Depending upon the implementation, the device may function as an implantable cardioverter/defibrillator (ICD) device. That is, if it detects the occurrence of an arrhythmia, it automatically applies an appropriate electrical shock therapy to the heart aimed at terminating the detected arrhythmia. To this end, the microcontroller 60 further controls a shocking circuit 130 by way of a control signal 132. The shocking circuit 130 generates shocking pulses of low (up to 0.5 joules), moderate (0.5 to 10 joules), or high energy (11 to 40 joules), as controlled by the microcontroller 60. Such shocking pulses are applied to the patient's heart through at least two shocking electrodes, as shown in this embodiment, using the RV and SVC coil electrodes, 36 and 38, respectively. In alternative embodiments, the housing 40 may act as an active electrode in combination with the RV electrode 36 alone, or as part of a split electrical vector using the SVC coil electrode 38 (i.e., using the RV electrode as a common electrode).
Cardioversion shocks are generally considered to be of low to moderate energy level (so as to minimize pain felt by the patient), and/or synchronized with an R-wave and/or pertaining to the treatment of tachycardia. Defibrillation shocks are generally of moderate to high energy level (i.e., corresponding to thresholds in the range of 5 to 40 Joules), delivered asynchronously (since R-waves may be too disorganized), and pertaining exclusively to the treatment of fibrillation. Accordingly, the microcontroller 60 is capable of controlling the synchronous or asynchronous delivery of the shocking pulses.
The remaining figures include flow charts illustrating improved atrial rate determination methods, which permit the use of AMS and/or atrial high rate detection within the dual unipolar system described above or in an atrial bipolar system when at least one atrial lead is located in the coronary sinus or based on its anatomic location, is identified by the clinician as detecting a large far-field signal. In the flow charts, the various steps of the methods are summarized in individual “blocks”. Such blocks describe specific actions or decisions that are made or carried out as the method proceeds. The flow charts presented herein provide the basis for a “control program” that may be used by the microcontroller (or equivalent) to effectuate the desired control of the stimulation device. Those skilled in the art may readily write such a control program based on the flow charts and other descriptions presented herein.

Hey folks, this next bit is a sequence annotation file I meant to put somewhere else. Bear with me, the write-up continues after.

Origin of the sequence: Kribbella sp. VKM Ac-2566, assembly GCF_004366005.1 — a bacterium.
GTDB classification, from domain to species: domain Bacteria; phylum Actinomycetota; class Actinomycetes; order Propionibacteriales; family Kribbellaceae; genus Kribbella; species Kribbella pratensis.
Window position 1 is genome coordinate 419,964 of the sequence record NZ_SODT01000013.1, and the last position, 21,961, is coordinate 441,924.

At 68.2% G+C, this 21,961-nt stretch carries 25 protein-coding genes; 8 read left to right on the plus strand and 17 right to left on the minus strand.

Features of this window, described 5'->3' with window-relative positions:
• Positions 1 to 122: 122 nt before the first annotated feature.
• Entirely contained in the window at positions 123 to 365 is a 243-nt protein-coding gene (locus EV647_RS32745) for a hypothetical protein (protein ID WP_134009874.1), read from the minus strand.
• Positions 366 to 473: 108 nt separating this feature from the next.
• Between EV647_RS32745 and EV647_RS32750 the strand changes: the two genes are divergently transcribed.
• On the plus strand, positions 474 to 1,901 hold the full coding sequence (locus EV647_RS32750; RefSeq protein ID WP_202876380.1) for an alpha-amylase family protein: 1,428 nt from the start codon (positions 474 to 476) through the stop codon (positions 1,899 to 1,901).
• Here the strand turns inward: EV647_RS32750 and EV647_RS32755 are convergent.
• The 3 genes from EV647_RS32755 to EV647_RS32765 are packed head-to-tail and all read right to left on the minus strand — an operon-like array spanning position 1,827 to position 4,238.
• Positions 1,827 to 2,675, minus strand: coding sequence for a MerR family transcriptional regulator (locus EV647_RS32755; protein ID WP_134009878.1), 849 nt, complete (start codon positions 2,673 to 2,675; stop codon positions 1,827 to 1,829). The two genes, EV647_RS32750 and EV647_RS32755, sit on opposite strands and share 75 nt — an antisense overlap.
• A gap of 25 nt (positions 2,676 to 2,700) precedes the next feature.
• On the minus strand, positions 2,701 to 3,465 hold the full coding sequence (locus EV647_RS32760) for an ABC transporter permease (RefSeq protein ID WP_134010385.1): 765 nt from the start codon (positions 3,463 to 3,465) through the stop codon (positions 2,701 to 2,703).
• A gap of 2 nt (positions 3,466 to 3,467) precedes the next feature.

Referring first to
If AMS is not currently enabled and an atrial high rate diagnostic event counter/EGM diagnostic unit is also not enabled, then the atrial rate determination unit of the pacemaker determines the atrial rate at step 206 in accordance with standard Combipolar sensing logic wherein any events occurring within PVARP and VRP are simply excluded. If AMS is enabled, then the atrial rate is instead determined at step 228 using a modified version of the Combipolar sensing, which additionally takes into account events sensed within the PVARP. The modified Combipolar technique is also applied in any mode wherein an atrial high rate diagnostic event counter/EGM diagnostic unit is enabled (such as DDI[R] or AAI[R]). Although not specifically shown, after the atrial rate has been updated at step 228, a mode switch may be performed based on the update atrial rate (assuming AMS is enabled). In this manner, the pacemaker is capable of calculating atrial rates beyond the maximum tracking rate. This is in contrast with conventional techniques that exclude all atrial events occurring during the entire PVARP and hence cannot calculate an atrial rate higher than the maximum tracking rate. This is also in contrast to any Combipolar technique that opens a relative refractory window within the PVARP but not within the VRP and hence mislabels T-wave as P-waves. By permitting accurate calculation of high atrial rates, AMS can be reliably implemented within dual unipolar systems. Note that some P-waves may occur during an absolute blanking portion of the PVARP and hence not be sensed. For this reason, the atrial rate determination during atrial tachyarrhythmia is not necessarily perfectly accurate, but it is certainly more accurate than with techniques that disregard all P-waves during the PVARP.